"No Lin, it's not—stop jumping to conclusions…Look, can you drive over to my place tonight?"
"Andrew, I can't possibly make it tonight."
"Dash it here comes Susan—Lin it really is important, to me at any rate. Come tomorrow night then. Eight or nineish, whenever you're free."
"Really Andrew, I don't think any good can come of it."
"Don't you—not when I tell you I want to talk about your connections with Africa?" And he was gone, leaving Lindsey to stare after him, stupefied. She wondered, in amazement if Susan had sold him that piece of information too, along with her housekeeper's Christian name. Lindsey found it hard to concentrate on anything after that, and finally decided to see Andrew the following evening, even if merely to satisfy her curiosity.
Lindsey finally plucked up sufficient courage to ring Gavin at the Nairobi Hilton. Simon Kirkby said she could make a long distance call from his study. He asked no questions, but gave her a piercing look from those granite eyes that spoke volumes, before walking out. It took some time to get through, and then Gavin had to be paged. Lindsey realised this call was going to cost her the earth and that she'd have to make it snappy.
"Lindsey, at last!"
came Gavin's voice. "I've stayed in the hotel the past couple of nights, and turned down two dinner invitations—one at the Crosses! I'd almost given up hope. Darling are you all right?"
"Yes Gavin, I'm fine—and you? Good…Look Gavin I've got to be quick because the bill will be stupendous, and I'm rather short of cash at present." She reluctantly gave him her 'phone number, in case they were cut off.
"Well darling, what do you think about your father's offer? When are you returning to Africa? Almost immediately, I hope."
"I don't know, Gavin."
"Whatever do you mean, Lindsey? There are lots of preparations to make."
Lindsey took a deep breath. This was going to be even more difficult than she had imagined. "Gavin, I haven't given you my answer yet—I haven't said I am going to marry you."
There was a pregnant pause and then he said. "Lindsey, I appreciate your sense of humour. Now my dear, do I really have to propose all over again from a distance of 4,000 odd miles to get the answer I want to hear?"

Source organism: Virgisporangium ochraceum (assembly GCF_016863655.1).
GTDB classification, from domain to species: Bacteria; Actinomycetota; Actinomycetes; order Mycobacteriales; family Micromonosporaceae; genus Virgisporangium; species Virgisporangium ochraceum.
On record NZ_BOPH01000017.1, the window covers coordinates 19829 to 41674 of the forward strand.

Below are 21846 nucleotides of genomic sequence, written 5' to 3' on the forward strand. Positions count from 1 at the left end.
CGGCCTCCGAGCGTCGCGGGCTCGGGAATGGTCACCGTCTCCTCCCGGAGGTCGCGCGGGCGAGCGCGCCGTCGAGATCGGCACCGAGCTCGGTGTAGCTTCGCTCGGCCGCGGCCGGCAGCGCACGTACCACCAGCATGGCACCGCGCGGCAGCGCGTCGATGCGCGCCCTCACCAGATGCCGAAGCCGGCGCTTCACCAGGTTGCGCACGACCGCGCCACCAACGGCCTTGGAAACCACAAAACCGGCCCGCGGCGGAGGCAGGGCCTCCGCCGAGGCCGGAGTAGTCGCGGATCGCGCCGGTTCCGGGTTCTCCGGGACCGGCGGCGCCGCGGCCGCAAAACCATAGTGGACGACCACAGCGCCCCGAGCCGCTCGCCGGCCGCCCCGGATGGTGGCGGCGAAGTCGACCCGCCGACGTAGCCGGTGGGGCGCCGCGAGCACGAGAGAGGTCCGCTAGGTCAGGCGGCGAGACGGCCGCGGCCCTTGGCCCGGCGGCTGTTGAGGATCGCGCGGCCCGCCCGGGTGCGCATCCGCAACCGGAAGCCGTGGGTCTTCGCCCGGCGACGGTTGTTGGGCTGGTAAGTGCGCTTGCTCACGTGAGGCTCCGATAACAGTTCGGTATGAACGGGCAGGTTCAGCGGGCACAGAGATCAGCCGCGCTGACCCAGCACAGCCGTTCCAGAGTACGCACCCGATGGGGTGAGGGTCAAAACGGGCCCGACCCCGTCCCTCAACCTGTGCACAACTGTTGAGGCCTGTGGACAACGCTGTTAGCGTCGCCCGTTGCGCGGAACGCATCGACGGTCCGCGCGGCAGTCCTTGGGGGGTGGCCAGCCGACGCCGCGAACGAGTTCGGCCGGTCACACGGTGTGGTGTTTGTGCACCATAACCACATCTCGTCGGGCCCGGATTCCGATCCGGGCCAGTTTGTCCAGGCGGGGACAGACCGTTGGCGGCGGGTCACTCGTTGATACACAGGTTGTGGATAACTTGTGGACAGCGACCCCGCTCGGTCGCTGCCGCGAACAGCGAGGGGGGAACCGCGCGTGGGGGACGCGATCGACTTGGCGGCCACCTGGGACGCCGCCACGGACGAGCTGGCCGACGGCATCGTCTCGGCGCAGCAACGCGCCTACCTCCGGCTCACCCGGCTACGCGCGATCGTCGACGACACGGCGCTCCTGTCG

Lindsey moistened her lips nervously; the palms of her hands were sweating. "Lindsey, are you still there?"
She swallowed and said quickly, "Yes Gavin, I'm here—Gavin, I'm sorry, but I'm not going to marry you."
"What did you say!" he gasped.
"I said, I'm not going to marry you, but thank you for asking me. I'm sorry Gavin but there it is…Good night and —God bless you." And Lindsey put down the receiver firmly, even though she was shaking and went into the breakfast room where she got rid of some of her pent up emotions on the typewriter.
It was almost an hour before Gavin managed to 'phone Lindsey back and by that time, she was beginning to think he had accepted her decision. Fortunately, she was able to answer the 'phone herself.
"Lindsey what did you mean by ringing off like that! I've had the devil of a job getting hold of you again. Whatever’s got into you!—Surely you don't expect me to believe you meant what you said just now about not marrying me?"
"Gavin, I've had plenty of time to think about your proposal, and I know it just wouldn't work out."
"You must be out of your mind. How can you do this to me?"
Lindsey knew he was referring to the farm, thinking more about his own future than hers.
"I'm sorry, Gavin, but surely it's better we should part now, than discover our mistake after we're married."
Gavin with no wife and no farm suddenly lost his temper.
"Lindsey you must be insane—think what you're saying, girl—reconsider. Your father will be disappointed. How can I go on being his manager when you return?"
"Oh, don't worry, I've thought about all that. I'm not returning to Africa, so you won't have to bother on that score…and now Gavin it's ridiculous for us to go on arguing in this fashion. You asked me for an answer, and I've given it to you. I'll write and explain things to father…and perhaps you'll give him my love. I'd appreciate it, if you didn't ring me here again, as it isn't very convenient, but I had hoped we could at least part on good terms and remain friends."
It seemed an eternity before Gavin spoke and when he did, his voice was strained. "I suppose, if you're quite adamant then there's nothing further to be said for the present, but I want you to know that you've upset me very deeply, Lindsey, and I know you'll have disappointed your father."
"Gavin, it is my life. I'm sorry if I've hurt you, but I do know what I'm doing."
"I wonder if you do," Gavin commented caustically and this time it was he who put down the receiver with an audible click.
Lindsey felt stunned, as she realised what she had done. Within the space of an hour, she had cut herself off from her family and therefore altered the whole course of her life. Gavin was right, of course, her father would be furious and deeply hurt, but she knew now, without a shadow of doubt, that she did not love Gavin.
She turned blindly out of the study and cannoned straight into Simon Kirkby, who took one look at her white face and marched her straight back into the room again.